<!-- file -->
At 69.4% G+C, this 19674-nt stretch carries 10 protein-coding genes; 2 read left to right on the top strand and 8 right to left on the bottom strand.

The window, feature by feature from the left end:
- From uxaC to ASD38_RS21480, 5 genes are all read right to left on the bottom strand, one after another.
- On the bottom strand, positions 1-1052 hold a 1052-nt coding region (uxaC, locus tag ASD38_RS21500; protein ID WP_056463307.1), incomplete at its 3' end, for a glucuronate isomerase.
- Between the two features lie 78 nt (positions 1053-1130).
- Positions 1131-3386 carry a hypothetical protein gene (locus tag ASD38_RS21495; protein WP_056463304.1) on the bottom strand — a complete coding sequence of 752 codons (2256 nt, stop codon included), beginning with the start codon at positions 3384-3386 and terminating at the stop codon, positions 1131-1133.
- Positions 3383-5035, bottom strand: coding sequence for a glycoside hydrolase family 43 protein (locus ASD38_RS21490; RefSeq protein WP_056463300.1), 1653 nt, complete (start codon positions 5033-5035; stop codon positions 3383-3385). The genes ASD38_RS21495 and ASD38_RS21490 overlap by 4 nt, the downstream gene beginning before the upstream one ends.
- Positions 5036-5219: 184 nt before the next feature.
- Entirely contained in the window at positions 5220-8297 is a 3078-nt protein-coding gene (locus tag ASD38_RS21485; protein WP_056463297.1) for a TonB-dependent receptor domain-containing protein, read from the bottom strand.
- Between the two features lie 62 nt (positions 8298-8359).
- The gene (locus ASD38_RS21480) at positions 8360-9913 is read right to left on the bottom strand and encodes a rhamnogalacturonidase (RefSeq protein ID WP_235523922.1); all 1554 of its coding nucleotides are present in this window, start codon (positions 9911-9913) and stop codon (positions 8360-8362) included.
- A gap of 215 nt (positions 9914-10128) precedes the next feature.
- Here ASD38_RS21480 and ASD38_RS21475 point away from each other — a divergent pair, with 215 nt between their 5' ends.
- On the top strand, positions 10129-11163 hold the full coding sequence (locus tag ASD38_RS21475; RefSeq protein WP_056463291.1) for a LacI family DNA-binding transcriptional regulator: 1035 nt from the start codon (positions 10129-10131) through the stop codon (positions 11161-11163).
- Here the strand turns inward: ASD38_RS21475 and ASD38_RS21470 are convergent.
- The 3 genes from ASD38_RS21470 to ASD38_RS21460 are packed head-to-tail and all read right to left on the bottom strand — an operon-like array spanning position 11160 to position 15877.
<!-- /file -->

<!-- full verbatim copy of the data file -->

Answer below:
At 69.4% G+C, this 19674-nt stretch carries 10 protein-coding genes; 2 read left to right on the top strand and 8 right to left on the bottom strand.

The window, feature by feature from the left end:
- From uxaC to ASD38_RS21480, 5 genes are all read right to left on the bottom strand, one after another.
- On the bottom strand, positions 1-1052 hold a 1052-nt coding region (uxaC, locus tag ASD38_RS21500; protein ID WP_056463307.1), incomplete at its 3' end, for a glucuronate isomerase.
- Between the two features lie 78 nt (positions 1053-1130).
- Positions 1131-3386 carry a hypothetical protein gene (locus tag ASD38_RS21495; protein WP_056463304.1) on the bottom strand — a complete coding sequence of 752 codons (2256 nt, stop codon included), beginning with the start codon at positions 3384-3386 and terminating at the stop codon, positions 1131-1133.
- Positions 3383-5035, bottom strand: coding sequence for a glycoside hydrolase family 43 protein (locus ASD38_RS21490; RefSeq protein WP_056463300.1), 1653 nt, complete (start codon positions 5033-5035; stop codon positions 3383-3385). The genes ASD38_RS21495 and ASD38_RS21490 overlap by 4 nt, the downstream gene beginning before the upstream one ends.
- Positions 5036-5219: 184 nt before the next feature.
- Entirely contained in the window at positions 5220-8297 is a 3078-nt protein-coding gene (locus tag ASD38_RS21485; protein WP_056463297.1) for a TonB-dependent receptor domain-containing protein, read from the bottom strand.
- Between the two features lie 62 nt (positions 8298-8359).
- The gene (locus ASD38_RS21480) at positions 8360-9913 is read right to left on the bottom strand and encodes a rhamnogalacturonidase (RefSeq protein ID WP_235523922.1); all 1554 of its coding nucleotides are present in this window, start codon (positions 9911-9913) and stop codon (positions 8360-8362) included.
- A gap of 215 nt (positions 9914-10128) precedes the next feature.
- Here ASD38_RS21480 and ASD38_RS21475 point away from each other — a divergent pair, with 215 nt between their 5' ends.
- On the top strand, positions 10129-11163 hold the full coding sequence (locus tag ASD38_RS21475; RefSeq protein WP_056463291.1) for a LacI family DNA-binding transcriptional regulator: 1035 nt from the start codon (positions 10129-10131) through the stop codon (positions 11161-11163).
- Here the strand turns inward: ASD38_RS21475 and ASD38_RS21470 are convergent.
- The 3 genes from ASD38_RS21470 to ASD38_RS21460 are packed head-to-tail and all read right to left on the bottom strand — an operon-like array spanning position 11160 to position 15877.